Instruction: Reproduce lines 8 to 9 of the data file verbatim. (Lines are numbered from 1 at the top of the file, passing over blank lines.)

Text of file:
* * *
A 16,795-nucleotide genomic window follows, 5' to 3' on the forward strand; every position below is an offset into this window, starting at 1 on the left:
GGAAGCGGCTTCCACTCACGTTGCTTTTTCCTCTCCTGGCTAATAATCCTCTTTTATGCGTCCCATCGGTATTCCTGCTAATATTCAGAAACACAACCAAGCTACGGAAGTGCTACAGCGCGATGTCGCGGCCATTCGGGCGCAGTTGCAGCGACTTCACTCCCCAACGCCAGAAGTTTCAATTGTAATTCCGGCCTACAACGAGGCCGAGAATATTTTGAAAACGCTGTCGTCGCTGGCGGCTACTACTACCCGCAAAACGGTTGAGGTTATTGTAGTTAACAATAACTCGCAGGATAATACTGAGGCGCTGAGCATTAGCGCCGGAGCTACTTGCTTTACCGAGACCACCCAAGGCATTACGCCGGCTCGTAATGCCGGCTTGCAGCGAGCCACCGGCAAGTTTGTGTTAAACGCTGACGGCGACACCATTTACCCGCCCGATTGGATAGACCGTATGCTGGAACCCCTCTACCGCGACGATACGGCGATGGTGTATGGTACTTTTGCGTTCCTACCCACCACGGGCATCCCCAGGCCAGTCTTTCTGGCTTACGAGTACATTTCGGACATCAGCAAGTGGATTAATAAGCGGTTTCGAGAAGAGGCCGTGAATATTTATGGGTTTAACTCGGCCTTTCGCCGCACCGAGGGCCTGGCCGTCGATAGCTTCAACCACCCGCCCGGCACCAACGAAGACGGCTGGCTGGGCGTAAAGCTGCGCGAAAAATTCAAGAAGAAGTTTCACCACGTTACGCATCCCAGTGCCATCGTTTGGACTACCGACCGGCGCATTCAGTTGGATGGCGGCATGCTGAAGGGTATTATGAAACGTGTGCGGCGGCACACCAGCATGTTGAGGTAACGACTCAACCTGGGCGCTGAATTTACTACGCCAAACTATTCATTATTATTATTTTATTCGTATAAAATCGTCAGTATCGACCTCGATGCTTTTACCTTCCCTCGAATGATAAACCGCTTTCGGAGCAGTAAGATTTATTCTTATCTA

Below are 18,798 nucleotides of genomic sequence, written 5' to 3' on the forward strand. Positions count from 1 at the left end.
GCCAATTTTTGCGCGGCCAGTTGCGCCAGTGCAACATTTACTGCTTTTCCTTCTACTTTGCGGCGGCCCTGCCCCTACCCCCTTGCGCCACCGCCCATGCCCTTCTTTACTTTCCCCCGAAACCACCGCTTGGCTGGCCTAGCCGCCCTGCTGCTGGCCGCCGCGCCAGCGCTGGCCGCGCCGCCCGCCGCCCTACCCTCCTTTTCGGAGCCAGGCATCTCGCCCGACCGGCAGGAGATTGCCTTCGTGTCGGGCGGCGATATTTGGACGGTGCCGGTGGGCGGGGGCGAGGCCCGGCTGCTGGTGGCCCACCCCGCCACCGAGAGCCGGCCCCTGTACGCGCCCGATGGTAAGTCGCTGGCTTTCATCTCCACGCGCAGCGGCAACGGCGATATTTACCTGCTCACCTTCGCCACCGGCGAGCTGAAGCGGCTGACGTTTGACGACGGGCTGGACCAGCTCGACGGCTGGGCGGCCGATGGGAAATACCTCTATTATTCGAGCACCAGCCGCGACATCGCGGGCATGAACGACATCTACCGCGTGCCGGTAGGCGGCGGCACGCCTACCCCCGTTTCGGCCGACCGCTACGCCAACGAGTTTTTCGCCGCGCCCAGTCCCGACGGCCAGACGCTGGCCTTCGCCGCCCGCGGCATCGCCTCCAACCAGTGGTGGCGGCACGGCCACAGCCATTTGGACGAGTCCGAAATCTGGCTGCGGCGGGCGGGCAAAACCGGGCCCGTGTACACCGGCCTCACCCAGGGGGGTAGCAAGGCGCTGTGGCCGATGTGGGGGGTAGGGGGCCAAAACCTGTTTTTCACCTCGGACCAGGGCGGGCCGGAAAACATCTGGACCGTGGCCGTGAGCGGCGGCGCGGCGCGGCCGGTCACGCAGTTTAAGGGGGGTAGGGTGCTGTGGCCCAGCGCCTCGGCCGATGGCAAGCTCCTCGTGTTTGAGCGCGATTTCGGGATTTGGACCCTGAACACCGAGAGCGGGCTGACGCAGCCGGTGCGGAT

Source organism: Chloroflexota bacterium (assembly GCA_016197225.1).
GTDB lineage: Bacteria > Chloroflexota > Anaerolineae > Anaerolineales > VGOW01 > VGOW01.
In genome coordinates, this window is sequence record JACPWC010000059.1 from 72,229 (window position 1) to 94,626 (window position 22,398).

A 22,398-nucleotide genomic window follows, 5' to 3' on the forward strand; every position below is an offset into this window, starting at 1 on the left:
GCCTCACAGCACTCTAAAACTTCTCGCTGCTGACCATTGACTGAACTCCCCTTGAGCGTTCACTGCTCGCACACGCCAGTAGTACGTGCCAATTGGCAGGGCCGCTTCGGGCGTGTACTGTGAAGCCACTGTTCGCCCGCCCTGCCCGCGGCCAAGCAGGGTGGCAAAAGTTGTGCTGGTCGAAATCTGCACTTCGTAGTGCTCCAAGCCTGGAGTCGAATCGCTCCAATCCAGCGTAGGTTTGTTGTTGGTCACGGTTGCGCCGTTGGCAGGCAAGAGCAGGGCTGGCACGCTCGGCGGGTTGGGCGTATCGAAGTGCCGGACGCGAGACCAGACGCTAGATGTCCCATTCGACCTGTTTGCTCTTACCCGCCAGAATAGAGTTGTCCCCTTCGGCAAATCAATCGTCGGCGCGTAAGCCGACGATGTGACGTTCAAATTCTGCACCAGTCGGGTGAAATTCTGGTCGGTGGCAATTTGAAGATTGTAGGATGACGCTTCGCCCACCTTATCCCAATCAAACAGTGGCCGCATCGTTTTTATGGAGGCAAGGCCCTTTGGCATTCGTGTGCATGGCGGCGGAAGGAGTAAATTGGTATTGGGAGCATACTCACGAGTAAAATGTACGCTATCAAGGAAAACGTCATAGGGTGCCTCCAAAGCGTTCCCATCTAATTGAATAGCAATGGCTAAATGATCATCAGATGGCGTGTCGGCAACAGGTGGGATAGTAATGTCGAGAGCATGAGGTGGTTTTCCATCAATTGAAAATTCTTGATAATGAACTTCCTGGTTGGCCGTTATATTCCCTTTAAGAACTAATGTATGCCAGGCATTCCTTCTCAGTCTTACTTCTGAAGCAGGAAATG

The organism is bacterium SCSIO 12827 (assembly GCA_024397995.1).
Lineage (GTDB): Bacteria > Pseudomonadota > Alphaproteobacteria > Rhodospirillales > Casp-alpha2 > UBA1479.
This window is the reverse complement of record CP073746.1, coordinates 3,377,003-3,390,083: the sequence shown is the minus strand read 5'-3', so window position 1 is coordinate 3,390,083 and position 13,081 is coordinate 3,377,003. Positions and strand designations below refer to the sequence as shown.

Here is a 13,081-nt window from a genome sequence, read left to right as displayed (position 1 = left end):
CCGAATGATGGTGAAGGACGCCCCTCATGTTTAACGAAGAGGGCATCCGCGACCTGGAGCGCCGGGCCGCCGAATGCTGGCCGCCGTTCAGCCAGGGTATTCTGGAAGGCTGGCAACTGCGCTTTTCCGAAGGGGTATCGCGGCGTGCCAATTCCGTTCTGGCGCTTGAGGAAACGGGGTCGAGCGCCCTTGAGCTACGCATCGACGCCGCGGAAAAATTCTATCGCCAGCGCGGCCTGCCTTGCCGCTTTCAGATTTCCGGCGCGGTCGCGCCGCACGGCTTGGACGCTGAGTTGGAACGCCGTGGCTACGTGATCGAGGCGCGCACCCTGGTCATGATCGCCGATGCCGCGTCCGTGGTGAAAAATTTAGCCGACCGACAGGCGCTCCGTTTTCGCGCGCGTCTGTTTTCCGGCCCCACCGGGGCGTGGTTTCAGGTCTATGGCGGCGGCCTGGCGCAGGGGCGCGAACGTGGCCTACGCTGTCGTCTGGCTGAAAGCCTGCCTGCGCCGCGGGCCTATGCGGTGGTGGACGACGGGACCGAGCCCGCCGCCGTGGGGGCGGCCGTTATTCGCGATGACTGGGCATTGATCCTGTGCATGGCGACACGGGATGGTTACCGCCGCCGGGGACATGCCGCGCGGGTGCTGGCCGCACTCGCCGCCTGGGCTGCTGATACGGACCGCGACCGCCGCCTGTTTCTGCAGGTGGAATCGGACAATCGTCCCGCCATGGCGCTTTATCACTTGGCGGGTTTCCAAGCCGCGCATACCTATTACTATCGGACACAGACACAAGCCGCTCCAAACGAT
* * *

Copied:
A 22,398-nucleotide genomic window follows, 5' to 3' on the forward strand; every position below is an offset into this window, starting at 1 on the left:
GCCTCACAGCACTCTAAAACTTCTCGCTGCTGACCATTGACTGAACTCCCCTTGAGCGTTCACTGCTCGCACACGCCAGTAGTACGTGCCAATTGGCAGGGCCGCTTCGGGCGTGTACTGTGAAGCCACTGTTCGCCCGCCCTGCCCGCGGCCAAGCAGGGTGGCAAAAGTTGTGCTGGTCGAAATCTGCACTTCGTAGTGCTCCAAGCCTGGAGTCGAATCGCTCCAATCCAGCGTAGGTTTGTTGTTGGTCACGGTTGCGCCGTTGGCAGGCAAGAGCAGGGCTGGCACGCTCGGCGGGTTGGGCGTATCGAAGTGCCGGACGCGAGACCAGACGCTAGATGTCCCATTCGACCTGTTTGCTCTTACCCGCCAGAATAGAGTTGTCCCCTTCGGCAAATCAATCGTCGGCGCGTAAGCCGACGATGTGACGTTCAAATTCTGCACCAGTCGGGTGAAATTCTGGTCGGTGGCAATTTGAAGATTGTAGGATGACGCTTCGCCCACCTTATCCCAATCAAACAGTGGCCGCATCGTTTTTATGGAGGCAAGGCCCTTTGGCATTCGTGTGCATGGCGGCGGAAGGAGTAAATTGGTATTGGGAGCATACTCACGAGTAAAATGTACGCTATCAAGGAAAACGTCATAGGGTGCCTCCAAAGCGTTCCCATCTAATTGAATAGCAATGGCTAAATGATCATCAGATGGCGTGTCGGCAACAGGTGGGATAGTAATGTCGAGAGCATGAGGTGGTTTTCCATCAATTGAAAATTCTTGATAATGAACTTCCTGGTTGGCCGTTATATTCCCTTTAAGAACTAATGTATGCCAGGCATTCCTTCTCAGTCTTACTTCTGAAGCAGGAAATG